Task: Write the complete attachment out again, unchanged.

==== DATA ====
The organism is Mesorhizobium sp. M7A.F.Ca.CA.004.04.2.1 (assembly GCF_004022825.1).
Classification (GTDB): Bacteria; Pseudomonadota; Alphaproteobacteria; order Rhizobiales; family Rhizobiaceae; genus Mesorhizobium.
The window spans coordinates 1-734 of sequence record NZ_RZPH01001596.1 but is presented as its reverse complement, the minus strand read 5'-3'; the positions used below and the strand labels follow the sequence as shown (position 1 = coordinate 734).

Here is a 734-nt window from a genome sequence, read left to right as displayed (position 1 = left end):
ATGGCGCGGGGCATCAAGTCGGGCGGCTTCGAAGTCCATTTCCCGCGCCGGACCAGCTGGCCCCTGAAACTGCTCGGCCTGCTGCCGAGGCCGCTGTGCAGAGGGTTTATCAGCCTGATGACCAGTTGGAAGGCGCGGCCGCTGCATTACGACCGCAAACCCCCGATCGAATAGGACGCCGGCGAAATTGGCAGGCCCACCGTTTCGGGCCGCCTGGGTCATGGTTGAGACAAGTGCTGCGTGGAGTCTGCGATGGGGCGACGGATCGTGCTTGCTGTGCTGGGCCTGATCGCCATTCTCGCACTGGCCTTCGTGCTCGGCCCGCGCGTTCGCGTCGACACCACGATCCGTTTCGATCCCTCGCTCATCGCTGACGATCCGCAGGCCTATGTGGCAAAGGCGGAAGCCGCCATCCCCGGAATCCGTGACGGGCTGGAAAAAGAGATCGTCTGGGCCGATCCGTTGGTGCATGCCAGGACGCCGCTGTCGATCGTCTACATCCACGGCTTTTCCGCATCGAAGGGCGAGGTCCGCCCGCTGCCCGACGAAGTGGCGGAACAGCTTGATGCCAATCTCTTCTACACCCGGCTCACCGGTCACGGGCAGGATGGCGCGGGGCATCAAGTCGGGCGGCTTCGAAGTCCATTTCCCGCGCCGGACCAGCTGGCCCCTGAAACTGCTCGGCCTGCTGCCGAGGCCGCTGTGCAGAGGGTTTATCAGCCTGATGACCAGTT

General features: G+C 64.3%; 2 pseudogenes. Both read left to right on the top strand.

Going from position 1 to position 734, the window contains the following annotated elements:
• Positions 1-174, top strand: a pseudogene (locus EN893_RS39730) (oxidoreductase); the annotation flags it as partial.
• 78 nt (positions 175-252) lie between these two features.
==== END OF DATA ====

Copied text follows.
The organism is Mesorhizobium sp. M7A.F.Ca.CA.004.04.2.1 (assembly GCF_004022825.1).
Classification (GTDB): Bacteria; Pseudomonadota; Alphaproteobacteria; order Rhizobiales; family Rhizobiaceae; genus Mesorhizobium.
The window spans coordinates 1-734 of sequence record NZ_RZPH01001596.1 but is presented as its reverse complement, the minus strand read 5'-3'; the positions used below and the strand labels follow the sequence as shown (position 1 = coordinate 734).

Here is a 734-nt window from a genome sequence, read left to right as displayed (position 1 = left end):
ATGGCGCGGGGCATCAAGTCGGGCGGCTTCGAAGTCCATTTCCCGCGCCGGACCAGCTGGCCCCTGAAACTGCTCGGCCTGCTGCCGAGGCCGCTGTGCAGAGGGTTTATCAGCCTGATGACCAGTTGGAAGGCGCGGCCGCTGCATTACGACCGCAAACCCCCGATCGAATAGGACGCCGGCGAAATTGGCAGGCCCACCGTTTCGGGCCGCCTGGGTCATGGTTGAGACAAGTGCTGCGTGGAGTCTGCGATGGGGCGACGGATCGTGCTTGCTGTGCTGGGCCTGATCGCCATTCTCGCACTGGCCTTCGTGCTCGGCCCGCGCGTTCGCGTCGACACCACGATCCGTTTCGATCCCTCGCTCATCGCTGACGATCCGCAGGCCTATGTGGCAAAGGCGGAAGCCGCCATCCCCGGAATCCGTGACGGGCTGGAAAAAGAGATCGTCTGGGCCGATCCGTTGGTGCATGCCAGGACGCCGCTGTCGATCGTCTACATCCACGGCTTTTCCGCATCGAAGGGCGAGGTCCGCCCGCTGCCCGACGAAGTGGCGGAACAGCTTGATGCCAATCTCTTCTACACCCGGCTCACCGGTCACGGGCAGGATGGCGCGGGGCATCAAGTCGGGCGGCTTCGAAGTCCATTTCCCGCGCCGGACCAGCTGGCCCCTGAAACTGCTCGGCCTGCTGCCGAGGCCGCTGTGCAGAGGGTTTATCAGCCTGATGACCAGTT

General features: G+C 64.3%; 2 pseudogenes. Both read left to right on the top strand.

Going from position 1 to position 734, the window contains the following annotated elements:
• Positions 1-174, top strand: a pseudogene (locus EN893_RS39730) (oxidoreductase); the annotation flags it as partial.
• 78 nt (positions 175-252) lie between these two features.